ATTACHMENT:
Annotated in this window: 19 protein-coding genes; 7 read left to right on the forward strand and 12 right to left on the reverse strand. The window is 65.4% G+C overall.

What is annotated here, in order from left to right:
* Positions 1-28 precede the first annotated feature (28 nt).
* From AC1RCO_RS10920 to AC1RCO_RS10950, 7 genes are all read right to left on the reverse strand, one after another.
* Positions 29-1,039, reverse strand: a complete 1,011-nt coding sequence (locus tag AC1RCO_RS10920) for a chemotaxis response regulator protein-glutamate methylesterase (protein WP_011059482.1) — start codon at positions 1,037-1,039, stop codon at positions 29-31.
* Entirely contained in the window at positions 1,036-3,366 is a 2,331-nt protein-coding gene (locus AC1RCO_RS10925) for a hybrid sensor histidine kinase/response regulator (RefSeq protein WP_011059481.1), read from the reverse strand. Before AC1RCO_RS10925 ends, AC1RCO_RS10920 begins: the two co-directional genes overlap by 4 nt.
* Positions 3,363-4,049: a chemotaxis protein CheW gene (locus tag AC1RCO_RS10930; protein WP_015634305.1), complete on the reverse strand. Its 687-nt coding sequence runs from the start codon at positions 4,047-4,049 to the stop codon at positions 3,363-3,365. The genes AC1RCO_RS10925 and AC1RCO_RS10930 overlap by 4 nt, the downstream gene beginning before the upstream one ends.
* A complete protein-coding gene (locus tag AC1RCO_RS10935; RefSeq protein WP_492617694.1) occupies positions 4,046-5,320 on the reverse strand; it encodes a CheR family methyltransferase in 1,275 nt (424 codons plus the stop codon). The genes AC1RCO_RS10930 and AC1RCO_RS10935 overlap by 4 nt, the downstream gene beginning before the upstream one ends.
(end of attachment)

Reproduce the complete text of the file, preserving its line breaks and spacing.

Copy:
Annotated in this window: 19 protein-coding genes; 7 read left to right on the forward strand and 12 right to left on the reverse strand. The window is 65.4% G+C overall.

What is annotated here, in order from left to right:
* Positions 1-28 precede the first annotated feature (28 nt).
* From AC1RCO_RS10920 to AC1RCO_RS10950, 7 genes are all read right to left on the reverse strand, one after another.
* Positions 29-1,039, reverse strand: a complete 1,011-nt coding sequence (locus tag AC1RCO_RS10920) for a chemotaxis response regulator protein-glutamate methylesterase (protein WP_011059482.1) — start codon at positions 1,037-1,039, stop codon at positions 29-31.
* Entirely contained in the window at positions 1,036-3,366 is a 2,331-nt protein-coding gene (locus AC1RCO_RS10925) for a hybrid sensor histidine kinase/response regulator (RefSeq protein WP_011059481.1), read from the reverse strand. Before AC1RCO_RS10925 ends, AC1RCO_RS10920 begins: the two co-directional genes overlap by 4 nt.
* Positions 3,363-4,049: a chemotaxis protein CheW gene (locus tag AC1RCO_RS10930; protein WP_015634305.1), complete on the reverse strand. Its 687-nt coding sequence runs from the start codon at positions 4,047-4,049 to the stop codon at positions 3,363-3,365. The genes AC1RCO_RS10925 and AC1RCO_RS10930 overlap by 4 nt, the downstream gene beginning before the upstream one ends.
* A complete protein-coding gene (locus tag AC1RCO_RS10935; RefSeq protein WP_492617694.1) occupies positions 4,046-5,320 on the reverse strand; it encodes a CheR family methyltransferase in 1,275 nt (424 codons plus the stop codon). The genes AC1RCO_RS10930 and AC1RCO_RS10935 overlap by 4 nt, the downstream gene beginning before the upstream one ends.